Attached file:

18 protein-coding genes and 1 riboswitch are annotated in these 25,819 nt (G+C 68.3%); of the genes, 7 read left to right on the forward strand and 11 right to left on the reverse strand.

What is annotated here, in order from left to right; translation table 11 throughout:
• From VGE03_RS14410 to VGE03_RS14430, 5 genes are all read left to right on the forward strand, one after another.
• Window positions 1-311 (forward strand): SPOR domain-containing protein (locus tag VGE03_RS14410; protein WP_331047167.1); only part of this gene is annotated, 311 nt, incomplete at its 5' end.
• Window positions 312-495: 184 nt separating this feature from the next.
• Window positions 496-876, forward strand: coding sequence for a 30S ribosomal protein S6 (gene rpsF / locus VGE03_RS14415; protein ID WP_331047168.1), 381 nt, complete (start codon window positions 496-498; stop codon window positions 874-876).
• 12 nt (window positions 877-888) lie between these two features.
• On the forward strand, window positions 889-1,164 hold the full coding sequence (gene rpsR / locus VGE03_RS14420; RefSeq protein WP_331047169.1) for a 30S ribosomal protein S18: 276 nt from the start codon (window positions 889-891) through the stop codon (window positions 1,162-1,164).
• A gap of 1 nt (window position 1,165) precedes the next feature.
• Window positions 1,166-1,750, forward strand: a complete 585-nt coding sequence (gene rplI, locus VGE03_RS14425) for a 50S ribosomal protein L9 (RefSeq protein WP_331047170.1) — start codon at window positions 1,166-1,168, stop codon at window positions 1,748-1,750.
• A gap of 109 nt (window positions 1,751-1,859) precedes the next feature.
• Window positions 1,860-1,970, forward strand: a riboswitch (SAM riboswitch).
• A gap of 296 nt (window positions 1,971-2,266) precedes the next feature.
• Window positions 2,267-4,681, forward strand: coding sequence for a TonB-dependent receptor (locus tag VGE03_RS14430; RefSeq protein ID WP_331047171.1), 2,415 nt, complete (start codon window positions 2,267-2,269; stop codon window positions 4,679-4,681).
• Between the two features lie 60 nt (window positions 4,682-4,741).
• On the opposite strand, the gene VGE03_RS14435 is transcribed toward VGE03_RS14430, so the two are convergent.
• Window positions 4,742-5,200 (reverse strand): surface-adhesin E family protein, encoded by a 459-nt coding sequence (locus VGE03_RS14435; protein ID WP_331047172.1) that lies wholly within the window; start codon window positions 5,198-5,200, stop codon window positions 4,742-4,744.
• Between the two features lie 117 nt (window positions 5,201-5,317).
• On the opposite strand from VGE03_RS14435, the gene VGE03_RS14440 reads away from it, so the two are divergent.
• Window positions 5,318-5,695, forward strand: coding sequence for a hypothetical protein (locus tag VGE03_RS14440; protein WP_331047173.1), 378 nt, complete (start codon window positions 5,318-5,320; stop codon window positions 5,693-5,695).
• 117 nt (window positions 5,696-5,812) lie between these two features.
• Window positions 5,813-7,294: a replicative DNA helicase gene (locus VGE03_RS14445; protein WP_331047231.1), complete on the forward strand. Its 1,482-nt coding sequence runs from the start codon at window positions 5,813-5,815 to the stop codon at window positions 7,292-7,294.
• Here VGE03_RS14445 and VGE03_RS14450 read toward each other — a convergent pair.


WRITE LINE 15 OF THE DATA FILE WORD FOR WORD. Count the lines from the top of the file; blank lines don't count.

• Between the two features lie 60 nt (window positions 4,682-4,741).